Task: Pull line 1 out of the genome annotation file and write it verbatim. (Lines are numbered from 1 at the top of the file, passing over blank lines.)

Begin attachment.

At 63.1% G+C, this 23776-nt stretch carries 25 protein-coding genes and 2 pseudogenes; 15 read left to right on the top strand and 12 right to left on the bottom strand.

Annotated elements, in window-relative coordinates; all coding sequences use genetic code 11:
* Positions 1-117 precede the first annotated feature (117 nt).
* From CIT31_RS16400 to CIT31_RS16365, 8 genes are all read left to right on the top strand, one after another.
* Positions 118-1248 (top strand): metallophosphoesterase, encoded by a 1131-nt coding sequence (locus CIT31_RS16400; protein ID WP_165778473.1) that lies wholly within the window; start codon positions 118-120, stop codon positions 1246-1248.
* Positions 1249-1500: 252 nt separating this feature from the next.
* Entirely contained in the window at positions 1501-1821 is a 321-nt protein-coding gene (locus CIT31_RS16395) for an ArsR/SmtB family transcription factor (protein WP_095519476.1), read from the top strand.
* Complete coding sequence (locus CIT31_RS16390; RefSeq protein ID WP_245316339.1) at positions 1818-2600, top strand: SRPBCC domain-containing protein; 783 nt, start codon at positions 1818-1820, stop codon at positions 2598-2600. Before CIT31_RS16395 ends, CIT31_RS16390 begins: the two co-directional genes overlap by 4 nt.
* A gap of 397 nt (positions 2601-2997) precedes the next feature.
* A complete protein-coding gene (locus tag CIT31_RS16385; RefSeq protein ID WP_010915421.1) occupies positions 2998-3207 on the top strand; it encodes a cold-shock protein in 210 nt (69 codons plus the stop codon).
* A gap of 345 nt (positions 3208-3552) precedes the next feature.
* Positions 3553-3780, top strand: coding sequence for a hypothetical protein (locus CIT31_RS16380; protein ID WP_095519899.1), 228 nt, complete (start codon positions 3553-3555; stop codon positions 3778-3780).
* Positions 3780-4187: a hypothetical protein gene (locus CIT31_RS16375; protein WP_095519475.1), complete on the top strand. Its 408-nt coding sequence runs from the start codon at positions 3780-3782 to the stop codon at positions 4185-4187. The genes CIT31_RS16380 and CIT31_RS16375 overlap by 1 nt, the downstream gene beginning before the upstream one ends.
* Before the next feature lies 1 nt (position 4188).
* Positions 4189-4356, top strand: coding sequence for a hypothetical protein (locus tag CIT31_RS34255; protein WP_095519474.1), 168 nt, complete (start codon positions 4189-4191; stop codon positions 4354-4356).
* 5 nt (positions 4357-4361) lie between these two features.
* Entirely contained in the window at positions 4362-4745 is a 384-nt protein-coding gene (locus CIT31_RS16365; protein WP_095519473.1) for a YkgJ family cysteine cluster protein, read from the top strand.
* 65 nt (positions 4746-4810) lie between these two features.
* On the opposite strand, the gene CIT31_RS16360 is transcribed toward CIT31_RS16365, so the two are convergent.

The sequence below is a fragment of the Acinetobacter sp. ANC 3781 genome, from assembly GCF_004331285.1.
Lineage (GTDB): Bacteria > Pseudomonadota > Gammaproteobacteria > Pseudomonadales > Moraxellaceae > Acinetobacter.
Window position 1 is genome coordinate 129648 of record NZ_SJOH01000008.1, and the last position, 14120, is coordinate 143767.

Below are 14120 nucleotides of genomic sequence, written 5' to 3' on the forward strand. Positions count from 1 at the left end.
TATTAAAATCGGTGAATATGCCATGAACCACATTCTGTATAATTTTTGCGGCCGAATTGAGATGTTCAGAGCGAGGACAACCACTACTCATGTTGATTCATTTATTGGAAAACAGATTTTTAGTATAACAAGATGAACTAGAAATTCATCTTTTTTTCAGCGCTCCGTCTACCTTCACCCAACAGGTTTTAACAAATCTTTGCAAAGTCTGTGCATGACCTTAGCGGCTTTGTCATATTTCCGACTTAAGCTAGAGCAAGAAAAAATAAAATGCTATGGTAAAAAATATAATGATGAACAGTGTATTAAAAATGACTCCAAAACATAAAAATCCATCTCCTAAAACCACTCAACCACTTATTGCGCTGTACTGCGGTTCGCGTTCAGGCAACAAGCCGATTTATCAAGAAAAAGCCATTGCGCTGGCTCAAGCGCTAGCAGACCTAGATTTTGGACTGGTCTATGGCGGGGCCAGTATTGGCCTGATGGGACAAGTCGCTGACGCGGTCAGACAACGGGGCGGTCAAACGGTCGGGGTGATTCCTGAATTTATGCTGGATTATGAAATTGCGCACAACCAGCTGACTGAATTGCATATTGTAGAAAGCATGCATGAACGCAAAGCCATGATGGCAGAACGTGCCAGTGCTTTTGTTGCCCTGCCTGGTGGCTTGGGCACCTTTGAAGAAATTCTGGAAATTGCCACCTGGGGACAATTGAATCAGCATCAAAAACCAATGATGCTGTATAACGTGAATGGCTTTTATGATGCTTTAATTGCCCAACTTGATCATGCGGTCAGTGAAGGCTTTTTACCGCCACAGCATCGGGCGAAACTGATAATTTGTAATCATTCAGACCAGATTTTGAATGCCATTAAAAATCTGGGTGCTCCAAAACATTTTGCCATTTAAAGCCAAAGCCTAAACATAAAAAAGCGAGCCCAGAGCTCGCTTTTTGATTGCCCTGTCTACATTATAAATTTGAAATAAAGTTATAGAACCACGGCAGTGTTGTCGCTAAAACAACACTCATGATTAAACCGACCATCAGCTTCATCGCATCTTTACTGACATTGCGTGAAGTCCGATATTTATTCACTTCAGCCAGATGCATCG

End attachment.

At 63.1% G+C, this 23776-nt stretch carries 25 protein-coding genes and 2 pseudogenes; 15 read left to right on the top strand and 12 right to left on the bottom strand.